Bayside dad starts group to push rare disease tests

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Steven Boswell wants to make sure that what happened to his son Max never happens to another child.

Max Boswell was a seemingly healthy 5-year-old in 1996 when he gradually lost his ability to walk and communicate. That year Max was diagnosed with adrenoleukodystrophy, or ALD, a rare genetic disease that strips away the insulation surrounding nerves in the brain and often leaves sufferers in a vegetative state.

That is why Steven Boswell, a Bayside resident, is starting Parents for Early Detection, a non-profit group with a mission of getting those in the helping professions to recognize the signs of genetic disorders and to expand the number of diseases for which newborn babies are screened.

“We’re talking about nationwide potentially thousands of kids being diagnosed early,” Boswell said.

Hospitals currently test newborns for a limited number of disorders, including HIV and metabolic diseases such as PKU, in which a certain type of amino acid accumulates in the body and causes brain damage.

Last month the state Health Department added cystic fibrosis and two other genetic conditions to the roster of diseases for which babies will be tested. All states are required to test newborns for certain disorders, although the number and type of of diseases vary from state to state.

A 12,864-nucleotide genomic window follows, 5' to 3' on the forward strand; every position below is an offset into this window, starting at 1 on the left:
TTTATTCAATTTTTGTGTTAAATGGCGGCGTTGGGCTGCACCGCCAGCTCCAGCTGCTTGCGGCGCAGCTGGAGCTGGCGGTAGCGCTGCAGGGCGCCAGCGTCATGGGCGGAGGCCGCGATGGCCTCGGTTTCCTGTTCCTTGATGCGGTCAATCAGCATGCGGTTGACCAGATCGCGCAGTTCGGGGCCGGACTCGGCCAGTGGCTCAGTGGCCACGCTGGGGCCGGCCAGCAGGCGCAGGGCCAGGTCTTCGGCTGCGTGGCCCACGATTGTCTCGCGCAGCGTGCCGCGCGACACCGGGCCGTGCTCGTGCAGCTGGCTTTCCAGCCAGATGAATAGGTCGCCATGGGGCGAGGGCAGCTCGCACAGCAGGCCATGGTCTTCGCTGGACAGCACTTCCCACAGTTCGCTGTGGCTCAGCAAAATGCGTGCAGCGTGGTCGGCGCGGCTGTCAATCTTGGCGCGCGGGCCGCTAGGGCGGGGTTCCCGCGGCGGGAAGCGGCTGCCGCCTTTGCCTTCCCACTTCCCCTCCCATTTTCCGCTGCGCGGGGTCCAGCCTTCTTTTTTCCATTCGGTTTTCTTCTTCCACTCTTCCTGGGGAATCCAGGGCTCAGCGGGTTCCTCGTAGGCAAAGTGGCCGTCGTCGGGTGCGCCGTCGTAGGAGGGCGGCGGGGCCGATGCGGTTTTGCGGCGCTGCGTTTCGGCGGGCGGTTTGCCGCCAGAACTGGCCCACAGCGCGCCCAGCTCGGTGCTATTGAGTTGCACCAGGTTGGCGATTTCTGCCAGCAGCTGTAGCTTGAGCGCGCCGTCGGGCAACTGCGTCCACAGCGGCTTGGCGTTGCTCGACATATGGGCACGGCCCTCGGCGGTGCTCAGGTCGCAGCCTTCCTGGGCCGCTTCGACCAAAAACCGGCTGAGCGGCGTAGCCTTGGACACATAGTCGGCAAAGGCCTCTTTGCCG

Parents can also contract with private testing companies to run a whole battery of tests not mandated by the state.

“I just want parents to know there is a choice, that there are additional tests that can be requested which would give them a much more complete rundown,” he said.

ALD is passed from mother to son and affects boys only. Pediatric onset of the disease usually occurs between the ages of 4 and 10, but the disease can become active in a slightly different form in men, according to the ALD Foundation Web site,

Although he said a blood test for ALD is still in the development stages, Boswell believes that if the medical personnel or teachers who saw Max’s deteriorating condition had recognized the boy’s withdrawal, slowness to respond and increasing clumsiness, it could have made a difference in his health.

“A lot of people are on the front lines, seeing children when the changes are starting,” said Boswell, who recently spoke about ALD to about 100 city Department of Education staff who work with special needs children.

“They’re not doctors, but they do need to know what’s out there so they can look for it,” he said.

Boswell would like his foundation to send parents of sick children to speak with hospital staff about the benefits of wide-ranging tests.

According to The Myelin Project, a non-profit organization that promotes research into ALD and other diseases, Lorenzo’s Oil, a combination of fats extracted from rapeseed and olive oil, can prevent the onset of the disease in some cases before symptoms occur.

Boys who have a sibling with ALD are typical candidates for treatment with Lorenzo’s Oil, according to Boswell.

He plans to form a board for his foundation, with the first meeting to be held in late February or early March once office space is found.

As for Max, he has lived at St. Mary’s Hospital for Children for the last six years and is set to participate in an ALD drug study at Massachusetts General Hospital in Boston this week.

To find out more about Parents for Early Detection, contact Steven Boswell at

Reach reporter Ayala Ben-Yehuda at or call 1-718-229-0300, Ext. 146.

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